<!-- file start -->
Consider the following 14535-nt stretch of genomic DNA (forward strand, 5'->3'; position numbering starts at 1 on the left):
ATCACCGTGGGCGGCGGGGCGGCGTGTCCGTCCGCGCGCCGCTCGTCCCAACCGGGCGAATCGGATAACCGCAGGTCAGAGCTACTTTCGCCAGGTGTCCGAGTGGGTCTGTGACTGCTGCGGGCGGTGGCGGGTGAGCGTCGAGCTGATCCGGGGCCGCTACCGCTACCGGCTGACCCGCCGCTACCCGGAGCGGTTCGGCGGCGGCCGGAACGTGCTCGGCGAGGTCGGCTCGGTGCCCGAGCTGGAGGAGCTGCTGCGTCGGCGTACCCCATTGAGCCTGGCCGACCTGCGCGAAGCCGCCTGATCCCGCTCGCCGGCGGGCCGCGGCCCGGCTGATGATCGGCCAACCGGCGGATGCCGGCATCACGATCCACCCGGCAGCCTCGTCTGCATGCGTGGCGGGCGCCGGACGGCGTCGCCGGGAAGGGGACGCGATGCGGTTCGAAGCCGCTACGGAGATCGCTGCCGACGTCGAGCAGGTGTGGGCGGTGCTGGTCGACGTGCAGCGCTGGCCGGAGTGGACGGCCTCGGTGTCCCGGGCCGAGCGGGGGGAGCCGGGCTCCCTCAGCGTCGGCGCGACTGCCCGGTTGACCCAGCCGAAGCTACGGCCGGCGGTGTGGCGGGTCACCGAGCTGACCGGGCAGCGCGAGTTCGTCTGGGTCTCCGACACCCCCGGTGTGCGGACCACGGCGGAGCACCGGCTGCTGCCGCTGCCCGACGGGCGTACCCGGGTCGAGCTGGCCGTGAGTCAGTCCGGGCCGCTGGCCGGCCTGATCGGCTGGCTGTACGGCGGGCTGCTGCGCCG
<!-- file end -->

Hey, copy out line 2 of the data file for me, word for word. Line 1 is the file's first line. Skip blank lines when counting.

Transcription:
ATCACCGTGGGCGGCGGGGCGGCGTGTCCGTCCGCGCGCCGCTCGTCCCAACCGGGCGAATCGGATAACCGCAGGTCAGAGCTACTTTCGCCAGGTGTCCGAGTGGGTCTGTGACTGCTGCGGGCGGTGGCGGGTGAGCGTCGAGCTGATCCGGGGCCGCTACCGCTACCGGCTGACCCGCCGCTACCCGGAGCGGTTCGGCGGCGGCCGGAACGTGCTCGGCGAGGTCGGCTCGGTGCCCGAGCTGGAGGAGCTGCTGCGTCGGCGTACCCCATTGAGCCTGGCCGACCTGCGCGAAGCCGCCTGATCCCGCTCGCCGGCGGGCCGCGGCCCGGCTGATGATCGGCCAACCGGCGGATGCCGGCATCACGATCCACCCGGCAGCCTCGTCTGCATGCGTGGCGGGCGCCGGACGGCGTCGCCGGGAAGGGGACGCGATGCGGTTCGAAGCCGCTACGGAGATCGCTGCCGACGTCGAGCAGGTGTGGGCGGTGCTGGTCGACGTGCAGCGCTGGCCGGAGTGGACGGCCTCGGTGTCCCGGGCCGAGCGGGGGGAGCCGGGCTCCCTCAGCGTCGGCGCGACTGCCCGGTTGACCCAGCCGAAGCTACGGCCGGCGGTGTGGCGGGTCACCGAGCTGACCGGGCAGCGCGAGTTCGTCTGGGTCTCCGACACCCCCGGTGTGCGGACCACGGCGGAGCACCGGCTGCTGCCGCTGCCCGACGGGCGTACCCGGGTCGAGCTGGCCGTGAGTCAGTCCGGGCCGCTGGCCGGCCTGATCGGCTGGCTGTACGGCGGGCTGCTGCGCCG